How to Change From Cash Based to Accrual
Original post by Shula Asher Silberstein of Demand Media
Businesses may use one of two accounting methods to keep track of their income and expenses. If they use the cash method, they record income when it's received and record expenses when they are paid. Conversely, the accrual method requires businesses to record income when it's earned and expenses when they're incurred. The Internal Revenue Service (IRS) expects businesses to choose a method and stick to it, but if you discover that you chose the less advantageous method tax-wise, you can ask the IRS for permission to change methods.
Obtain Form 3155 from the IRS. You can download this form from the IRS' website or request a copy from the IRS. You need to complete this form to get permission from the IRS to change your accounting method for tax purposes.
Fill out the form. Answer questions about the reason you are changing accounting methods. You must also provide details about whether you are changing your overall accounting method or changing the accounting method only for certain items. Attach paperwork explaining the reason for the change in detail as well as a detailed description of your business, including details about the goods and services your business provides.
Submit Form 3155 and wait for the IRS' response. There is no set time for the IRS to respond. It will notify you by mail of its decision.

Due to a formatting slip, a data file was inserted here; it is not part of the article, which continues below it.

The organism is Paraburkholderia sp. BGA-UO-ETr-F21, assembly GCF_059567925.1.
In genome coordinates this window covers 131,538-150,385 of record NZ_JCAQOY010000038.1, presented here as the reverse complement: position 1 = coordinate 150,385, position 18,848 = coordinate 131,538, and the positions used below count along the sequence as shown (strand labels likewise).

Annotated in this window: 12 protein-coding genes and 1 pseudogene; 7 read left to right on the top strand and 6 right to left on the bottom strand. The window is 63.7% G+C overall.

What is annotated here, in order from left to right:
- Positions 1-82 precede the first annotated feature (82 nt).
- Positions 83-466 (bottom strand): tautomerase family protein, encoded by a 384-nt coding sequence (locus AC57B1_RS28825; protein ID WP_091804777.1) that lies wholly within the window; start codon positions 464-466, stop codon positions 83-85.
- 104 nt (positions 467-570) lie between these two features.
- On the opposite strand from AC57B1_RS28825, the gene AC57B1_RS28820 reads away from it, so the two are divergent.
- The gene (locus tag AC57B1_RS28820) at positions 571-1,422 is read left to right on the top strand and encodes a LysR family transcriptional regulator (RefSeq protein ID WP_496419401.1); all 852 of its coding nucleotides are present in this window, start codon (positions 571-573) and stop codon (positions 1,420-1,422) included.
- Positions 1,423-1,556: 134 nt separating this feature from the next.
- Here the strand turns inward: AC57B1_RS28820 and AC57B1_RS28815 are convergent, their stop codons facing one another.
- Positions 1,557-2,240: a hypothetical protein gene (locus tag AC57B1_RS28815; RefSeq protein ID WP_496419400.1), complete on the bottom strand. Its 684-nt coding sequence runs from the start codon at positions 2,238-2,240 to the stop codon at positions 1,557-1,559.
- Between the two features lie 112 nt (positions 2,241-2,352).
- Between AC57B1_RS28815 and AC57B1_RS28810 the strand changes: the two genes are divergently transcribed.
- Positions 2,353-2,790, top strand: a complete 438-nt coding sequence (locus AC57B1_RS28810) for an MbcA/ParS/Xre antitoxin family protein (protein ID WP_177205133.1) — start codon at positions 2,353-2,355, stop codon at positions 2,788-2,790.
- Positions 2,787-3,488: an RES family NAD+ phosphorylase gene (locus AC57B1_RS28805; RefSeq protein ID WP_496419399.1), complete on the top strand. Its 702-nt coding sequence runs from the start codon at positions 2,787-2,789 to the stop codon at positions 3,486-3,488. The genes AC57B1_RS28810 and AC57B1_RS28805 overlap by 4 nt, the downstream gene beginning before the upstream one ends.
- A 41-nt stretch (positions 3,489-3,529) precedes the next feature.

Look through your financial records. Examine your accounts receivable statements. If you have any income that you expect and have not received, add it to your income for the reporting period. Report any accounts payable that you need to pay during the reporting period and have not paid yet as an expense.
Add any other sources of income that you haven't received yet to your income and subtract any other expenses that you haven't paid yet.
Continue reporting income as you earn it and expenses as you incur them instead of reporting income when it is received or expenses when they are paid.
Tips & Warnings
- Ask your CPA or tax advisor for help with Form 3155 to ensure that you complete it correctly.
About the Author
Shula Asher Silberstein has been writing fiction and nonfiction since 2006. He writes about social issues, especially those of concern to the LGBTQ community. He has written a novel, "Shades of Gay." Silberstein holds a Master of Fine Arts in screenwriting and fiction from the University of Southern California.